Chapter 6: HIV Prevention for People Who Inject Drugs
Outside of sexual transmission, using unsterile injection materials is the most common route of HIV transmission. Shared syringes and other injection materials, or ‘works’ (cookers, cottons, etc.) can lead to exposure of blood borne pathogens such as HIV, hepatitis, and syphilis. People who inject drugs (PWID) account for about 9% of all new HIV infections. Reducing the harms associated with injecting and using drugs through the provision of new, sterile injection equipment for each injection is the most effective way to prevent HIV among PWIDs. Harm Reduction, a set of practical strategies designed to reduce the risks associated with drug use and sex work, is an essential guiding concept for HIV prevention among PWID. Mitigating risk through a variety of harm reduction strategies such as syringe services programs (SSPs), supervised injection facilities (SIFs), medication assisted treatment (MAT), Naloxone administration, access to Medicaid, Medicare, and universal health care, as well as integrated HIV/HCV testing and treatment all reduce HIV infections and improve overall health for PWIDs.
Since 2015, federal funds can be used to support SSPs, with the exception of purchasing actual injection materials (syringes and cookers), which has allowed for significant expansion of SSPs within states and jurisdictions. In order to be allowed to use federal funds to support SSPs, jurisdictions must submit a Determination of Need application to the CDC, which demonstrates that the jurisdiction is experiencing, or at risk for, an HIV and/or HCV outbreak related to injection drug use. Adequately supporting SSPs through a variety of sources, including federal, state, and private is essential to adequately support and expand SSPs and provide comprehensive services that increase drug user health and prevent HIV among PWIDs.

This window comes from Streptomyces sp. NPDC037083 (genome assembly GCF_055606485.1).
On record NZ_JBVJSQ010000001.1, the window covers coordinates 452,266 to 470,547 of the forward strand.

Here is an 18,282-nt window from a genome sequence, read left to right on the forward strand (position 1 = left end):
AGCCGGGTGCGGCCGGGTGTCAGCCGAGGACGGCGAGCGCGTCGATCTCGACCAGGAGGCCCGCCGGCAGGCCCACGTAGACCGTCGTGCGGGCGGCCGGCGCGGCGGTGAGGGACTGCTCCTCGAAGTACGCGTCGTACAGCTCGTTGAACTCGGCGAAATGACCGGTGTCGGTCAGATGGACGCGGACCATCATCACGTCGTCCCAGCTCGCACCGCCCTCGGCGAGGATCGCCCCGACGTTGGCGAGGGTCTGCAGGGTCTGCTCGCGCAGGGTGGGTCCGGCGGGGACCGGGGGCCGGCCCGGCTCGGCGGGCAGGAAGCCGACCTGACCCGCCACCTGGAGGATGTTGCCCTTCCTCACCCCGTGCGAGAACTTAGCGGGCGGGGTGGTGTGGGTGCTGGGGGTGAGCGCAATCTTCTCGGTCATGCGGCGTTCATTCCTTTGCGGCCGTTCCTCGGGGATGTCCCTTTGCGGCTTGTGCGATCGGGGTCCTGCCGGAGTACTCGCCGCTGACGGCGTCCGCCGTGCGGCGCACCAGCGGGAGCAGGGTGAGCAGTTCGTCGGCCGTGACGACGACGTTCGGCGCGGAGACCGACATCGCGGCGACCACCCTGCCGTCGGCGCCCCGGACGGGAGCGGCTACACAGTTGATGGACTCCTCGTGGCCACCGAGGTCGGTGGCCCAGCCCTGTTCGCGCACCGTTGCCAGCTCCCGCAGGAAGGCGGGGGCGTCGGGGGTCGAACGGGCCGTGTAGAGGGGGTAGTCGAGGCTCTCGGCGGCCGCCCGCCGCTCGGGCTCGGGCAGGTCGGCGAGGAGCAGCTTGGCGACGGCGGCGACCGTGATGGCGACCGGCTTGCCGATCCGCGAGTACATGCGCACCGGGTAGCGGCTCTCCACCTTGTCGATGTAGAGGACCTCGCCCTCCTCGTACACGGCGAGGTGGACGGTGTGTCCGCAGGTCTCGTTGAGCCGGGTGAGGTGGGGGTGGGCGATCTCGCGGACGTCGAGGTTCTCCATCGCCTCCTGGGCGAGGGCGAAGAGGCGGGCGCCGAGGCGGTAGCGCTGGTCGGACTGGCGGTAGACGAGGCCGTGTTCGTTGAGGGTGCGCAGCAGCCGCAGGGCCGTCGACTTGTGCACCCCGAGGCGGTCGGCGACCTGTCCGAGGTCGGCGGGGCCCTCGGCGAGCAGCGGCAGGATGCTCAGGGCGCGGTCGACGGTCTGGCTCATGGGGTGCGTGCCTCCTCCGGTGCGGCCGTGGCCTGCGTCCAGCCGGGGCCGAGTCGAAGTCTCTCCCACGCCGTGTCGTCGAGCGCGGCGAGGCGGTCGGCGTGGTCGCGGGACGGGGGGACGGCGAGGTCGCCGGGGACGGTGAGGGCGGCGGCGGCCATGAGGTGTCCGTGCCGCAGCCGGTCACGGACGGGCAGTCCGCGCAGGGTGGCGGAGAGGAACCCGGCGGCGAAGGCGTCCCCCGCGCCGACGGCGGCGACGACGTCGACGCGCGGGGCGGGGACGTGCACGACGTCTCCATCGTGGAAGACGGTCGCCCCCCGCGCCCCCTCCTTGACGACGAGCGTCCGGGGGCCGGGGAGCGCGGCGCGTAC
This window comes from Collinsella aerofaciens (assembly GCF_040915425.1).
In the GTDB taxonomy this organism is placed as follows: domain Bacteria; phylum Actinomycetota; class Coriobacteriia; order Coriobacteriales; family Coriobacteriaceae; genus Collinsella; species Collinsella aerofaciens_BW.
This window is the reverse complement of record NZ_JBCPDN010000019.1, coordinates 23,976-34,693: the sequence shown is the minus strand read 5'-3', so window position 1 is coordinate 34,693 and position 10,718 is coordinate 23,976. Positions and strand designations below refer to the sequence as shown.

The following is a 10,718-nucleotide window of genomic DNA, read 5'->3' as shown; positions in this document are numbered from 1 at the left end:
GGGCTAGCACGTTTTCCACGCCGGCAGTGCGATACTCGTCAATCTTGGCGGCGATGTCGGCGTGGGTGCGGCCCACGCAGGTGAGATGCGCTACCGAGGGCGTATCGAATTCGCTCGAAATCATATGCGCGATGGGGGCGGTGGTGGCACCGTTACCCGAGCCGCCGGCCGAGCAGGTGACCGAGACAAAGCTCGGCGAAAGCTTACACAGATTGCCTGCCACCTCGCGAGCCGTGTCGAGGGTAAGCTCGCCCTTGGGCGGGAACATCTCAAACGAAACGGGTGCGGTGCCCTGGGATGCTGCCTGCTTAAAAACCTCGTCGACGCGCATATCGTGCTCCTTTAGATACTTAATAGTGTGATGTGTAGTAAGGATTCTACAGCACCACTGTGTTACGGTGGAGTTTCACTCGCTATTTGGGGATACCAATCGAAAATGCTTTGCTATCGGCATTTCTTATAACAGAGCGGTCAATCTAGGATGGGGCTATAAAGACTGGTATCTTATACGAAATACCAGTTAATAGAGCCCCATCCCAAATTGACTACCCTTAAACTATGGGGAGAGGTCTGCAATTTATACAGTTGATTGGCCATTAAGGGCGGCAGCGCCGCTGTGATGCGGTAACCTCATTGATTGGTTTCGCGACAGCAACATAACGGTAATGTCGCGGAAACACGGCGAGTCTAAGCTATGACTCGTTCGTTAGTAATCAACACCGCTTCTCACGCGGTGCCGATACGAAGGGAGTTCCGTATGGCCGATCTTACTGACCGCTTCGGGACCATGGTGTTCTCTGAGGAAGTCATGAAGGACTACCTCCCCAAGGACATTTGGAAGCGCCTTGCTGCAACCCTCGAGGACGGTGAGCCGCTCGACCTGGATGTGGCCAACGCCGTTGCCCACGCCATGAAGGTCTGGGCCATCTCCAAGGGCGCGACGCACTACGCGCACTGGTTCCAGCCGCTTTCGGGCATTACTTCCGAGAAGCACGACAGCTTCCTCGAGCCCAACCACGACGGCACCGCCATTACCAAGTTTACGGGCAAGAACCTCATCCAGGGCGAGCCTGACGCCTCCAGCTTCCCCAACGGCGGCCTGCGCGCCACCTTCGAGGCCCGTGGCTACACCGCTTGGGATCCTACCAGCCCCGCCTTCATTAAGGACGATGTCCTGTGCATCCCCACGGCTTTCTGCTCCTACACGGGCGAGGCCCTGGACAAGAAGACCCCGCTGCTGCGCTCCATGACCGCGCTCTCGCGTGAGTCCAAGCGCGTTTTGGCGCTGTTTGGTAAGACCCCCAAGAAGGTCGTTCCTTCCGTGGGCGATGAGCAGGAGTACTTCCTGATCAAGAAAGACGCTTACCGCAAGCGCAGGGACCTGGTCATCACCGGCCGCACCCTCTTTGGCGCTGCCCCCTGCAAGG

Exploring Best Practices for Harm Reduction & Syringe Service Programs | NASTAD, AIDS United, NYC-CBA, Harm Reduction Coalition The content from this webinar was delivered at the Southern Regional SSP Institute and is a collaboration among NASTAD, AIDS United, NYC-CBA, and the Harm Reduction Coalition. The webinar explores the best practices for implementation and delivery of services pertaining to harm reduction and SSPs. 1 hr, 30 min
Health Department Examples
The Southern Nevada Harm Reduction Program Trac-B Exchange is a storefront SSP designed to provide easier access to safe injection supplies and to allow participants to enroll in access to one of three SSP vending machines. The program supports linkage to medical and social services, thereby improving outcomes for PLWH and/or viral hepatitis.
The Texas Department of State Health Services (TDSHS), with support from CDC’s Program Collaboration and Service Integration (PCSI) Cooperative Agreement, conducted two surveys providing information about the Texas substance abuse system and any infectious disease activities identified within the system. The information gathered prompted the integration of infectious disease screening and prevention at substance abuse treatment centers.
Check Your Understanding
What strategies prevent HIV infection for PWID?
Syringe services programs (SSPs), supervised injection facilities (SIFs), medication-assisted treatment (MAT), PrEP, mental health services, insurance access, and other harm reduction strategies may prevent HIV transmission in PWID.
Has your jurisdiction applied for a Determination of Need (DON) through CDC? If not, how can you receive technical assistance in doing so?
What stigma-specific challenges hinder your state’s ability to utilize harm reduction strategies to prevent HIV among PWID?
Various challenges may be apparent, including, but not limited to policy challenges (e.g., state laws restricting SSPs), structural challenges (e.g., lack of access to housing), and social challenges (e.g., providers believing that PWID cannot adhere to medication, and therefore, not fully engaging them in care).